M.T. McGrath, W.E. Fry, C.D. Smart
Late blight has been occurring on tomatoes more commonly in the northeastern region of the USA since 2009 compared to previous years. Many growers and gardeners experienced late blight developing on their plants for the first time. New genotypes of Phytophthora infestans (US-22 and US-23) were associated with most occurrences. They are more aggressive on tomato than US-8, the dominant genotype occurring in the region before 2009. US-8 mostly occurred in major potato production areas. While the genotypes occurring in the northeastern USA are of opposite mating type, only one genotype typically has been found associated with discrete outbreaks. Oospores do not appear to be an initial source of inoculum. US-22 and US-23 are sensitive to mefenoxam, a highly effective fungicide to which US-8 is resistant. Pathogen genotype now can be determined within one day, which has enabled growers to confidently use mefenoxam to effectively manage late blight in conventionally produced crops. There has been extensive effort to educate gardeners about late blight and the impact this disease can have when left unmanaged in a garden. This has resulted in at least one case of prompt response stopping an outbreak. A national late blight program ( was launched in 2010. It includes a national monitoring program and a decision support system for managing late blight. The first tomato cultivars with the Ph-2 and/or Ph-3 resistance genes became commercially available in 2011. Growers, especially organic growers, have started to use these cultivars as part of the disease management program.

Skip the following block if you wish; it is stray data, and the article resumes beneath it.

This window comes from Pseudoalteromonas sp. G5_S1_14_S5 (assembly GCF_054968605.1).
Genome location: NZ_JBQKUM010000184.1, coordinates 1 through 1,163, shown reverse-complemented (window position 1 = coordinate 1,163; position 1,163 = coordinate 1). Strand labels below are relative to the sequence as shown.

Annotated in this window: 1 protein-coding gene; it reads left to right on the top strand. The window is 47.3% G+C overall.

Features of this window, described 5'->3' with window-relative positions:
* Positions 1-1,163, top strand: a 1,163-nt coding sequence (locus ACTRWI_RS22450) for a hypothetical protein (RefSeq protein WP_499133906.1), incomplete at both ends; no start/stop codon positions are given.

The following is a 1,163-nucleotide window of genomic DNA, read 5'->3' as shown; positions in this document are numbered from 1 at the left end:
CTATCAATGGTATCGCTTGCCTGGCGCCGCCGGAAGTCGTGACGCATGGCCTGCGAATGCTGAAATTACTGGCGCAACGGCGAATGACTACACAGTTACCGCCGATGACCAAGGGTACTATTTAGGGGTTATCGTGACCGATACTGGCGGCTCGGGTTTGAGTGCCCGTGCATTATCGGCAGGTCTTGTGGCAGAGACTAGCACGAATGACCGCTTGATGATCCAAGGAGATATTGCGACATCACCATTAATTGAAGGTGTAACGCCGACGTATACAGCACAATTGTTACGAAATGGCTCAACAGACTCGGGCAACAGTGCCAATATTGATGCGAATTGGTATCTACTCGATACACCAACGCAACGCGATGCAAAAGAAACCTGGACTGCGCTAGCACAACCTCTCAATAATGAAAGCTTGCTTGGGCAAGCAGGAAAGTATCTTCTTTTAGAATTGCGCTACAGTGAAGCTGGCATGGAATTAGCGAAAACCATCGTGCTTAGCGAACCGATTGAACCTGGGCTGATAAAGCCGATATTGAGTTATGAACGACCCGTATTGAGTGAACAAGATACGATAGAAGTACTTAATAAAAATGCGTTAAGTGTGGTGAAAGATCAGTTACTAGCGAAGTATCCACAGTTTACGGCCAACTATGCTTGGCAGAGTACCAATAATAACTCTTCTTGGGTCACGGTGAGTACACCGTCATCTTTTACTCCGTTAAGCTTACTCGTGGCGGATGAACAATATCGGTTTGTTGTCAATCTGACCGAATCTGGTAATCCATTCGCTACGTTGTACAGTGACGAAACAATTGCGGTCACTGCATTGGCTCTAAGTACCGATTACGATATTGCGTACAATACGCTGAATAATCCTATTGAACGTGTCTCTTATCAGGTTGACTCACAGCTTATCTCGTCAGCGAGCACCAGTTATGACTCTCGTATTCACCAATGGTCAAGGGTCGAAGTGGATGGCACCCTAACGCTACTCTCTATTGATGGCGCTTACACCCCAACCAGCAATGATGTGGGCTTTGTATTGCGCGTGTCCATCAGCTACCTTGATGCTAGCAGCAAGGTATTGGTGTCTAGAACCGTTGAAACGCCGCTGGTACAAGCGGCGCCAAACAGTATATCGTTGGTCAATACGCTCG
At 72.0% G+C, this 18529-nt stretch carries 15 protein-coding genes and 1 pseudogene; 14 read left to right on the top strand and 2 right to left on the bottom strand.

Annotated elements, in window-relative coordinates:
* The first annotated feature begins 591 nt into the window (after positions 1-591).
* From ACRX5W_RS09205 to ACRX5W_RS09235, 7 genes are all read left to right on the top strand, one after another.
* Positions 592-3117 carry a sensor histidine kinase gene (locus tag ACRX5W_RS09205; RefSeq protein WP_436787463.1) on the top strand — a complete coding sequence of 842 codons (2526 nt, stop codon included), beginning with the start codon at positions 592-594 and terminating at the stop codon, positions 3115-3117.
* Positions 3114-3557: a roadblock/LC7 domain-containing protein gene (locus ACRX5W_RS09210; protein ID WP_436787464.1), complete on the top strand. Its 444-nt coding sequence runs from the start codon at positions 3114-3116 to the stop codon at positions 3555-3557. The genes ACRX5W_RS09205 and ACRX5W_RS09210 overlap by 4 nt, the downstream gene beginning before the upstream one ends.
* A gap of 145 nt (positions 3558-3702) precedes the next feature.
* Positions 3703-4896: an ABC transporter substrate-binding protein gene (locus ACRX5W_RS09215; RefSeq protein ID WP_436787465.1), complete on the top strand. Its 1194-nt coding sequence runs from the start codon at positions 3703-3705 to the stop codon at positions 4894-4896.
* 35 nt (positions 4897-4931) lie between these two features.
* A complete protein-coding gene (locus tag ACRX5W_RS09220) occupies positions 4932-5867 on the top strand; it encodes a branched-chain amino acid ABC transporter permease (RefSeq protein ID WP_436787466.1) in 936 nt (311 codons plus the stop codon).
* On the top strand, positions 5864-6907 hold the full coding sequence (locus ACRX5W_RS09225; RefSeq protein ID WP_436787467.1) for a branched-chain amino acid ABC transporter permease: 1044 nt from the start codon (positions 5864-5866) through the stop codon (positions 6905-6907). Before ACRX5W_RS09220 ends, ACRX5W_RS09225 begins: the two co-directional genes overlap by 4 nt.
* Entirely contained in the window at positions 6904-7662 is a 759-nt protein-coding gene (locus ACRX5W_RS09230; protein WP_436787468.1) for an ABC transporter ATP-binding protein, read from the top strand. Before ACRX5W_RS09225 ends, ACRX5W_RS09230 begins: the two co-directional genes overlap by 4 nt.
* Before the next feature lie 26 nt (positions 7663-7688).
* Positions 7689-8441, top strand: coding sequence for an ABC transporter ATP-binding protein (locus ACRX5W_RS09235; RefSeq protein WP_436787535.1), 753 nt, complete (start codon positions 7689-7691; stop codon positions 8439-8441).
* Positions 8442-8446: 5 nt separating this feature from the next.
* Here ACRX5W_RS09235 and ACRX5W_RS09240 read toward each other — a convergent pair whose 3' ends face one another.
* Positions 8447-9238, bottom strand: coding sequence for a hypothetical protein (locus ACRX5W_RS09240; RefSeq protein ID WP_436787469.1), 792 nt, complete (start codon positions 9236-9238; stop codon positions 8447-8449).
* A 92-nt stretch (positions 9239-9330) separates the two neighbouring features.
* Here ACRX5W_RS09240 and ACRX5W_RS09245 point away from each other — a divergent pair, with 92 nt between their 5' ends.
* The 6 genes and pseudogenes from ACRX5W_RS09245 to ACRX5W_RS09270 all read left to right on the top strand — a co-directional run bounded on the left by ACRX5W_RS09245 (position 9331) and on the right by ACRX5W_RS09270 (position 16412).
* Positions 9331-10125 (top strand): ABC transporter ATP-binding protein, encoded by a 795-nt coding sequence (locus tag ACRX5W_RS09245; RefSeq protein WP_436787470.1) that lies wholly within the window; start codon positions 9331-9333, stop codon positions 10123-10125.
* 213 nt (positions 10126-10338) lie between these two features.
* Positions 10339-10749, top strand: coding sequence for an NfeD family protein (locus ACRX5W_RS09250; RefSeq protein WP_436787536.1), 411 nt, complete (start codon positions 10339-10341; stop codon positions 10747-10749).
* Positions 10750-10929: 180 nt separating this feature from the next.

McGrath, M.T., Fry, W.E. and Smart, C.D. (2015). RECENT OCCURRENCES OF LATE BLIGHT ON TOMATOES IN THE NORTHEASTERN USA. Acta Hortic. 1069, 321-326
DOI: 10.17660/ActaHortic.2015.1069.46
Phytophthora infestans

Acta Horticulturae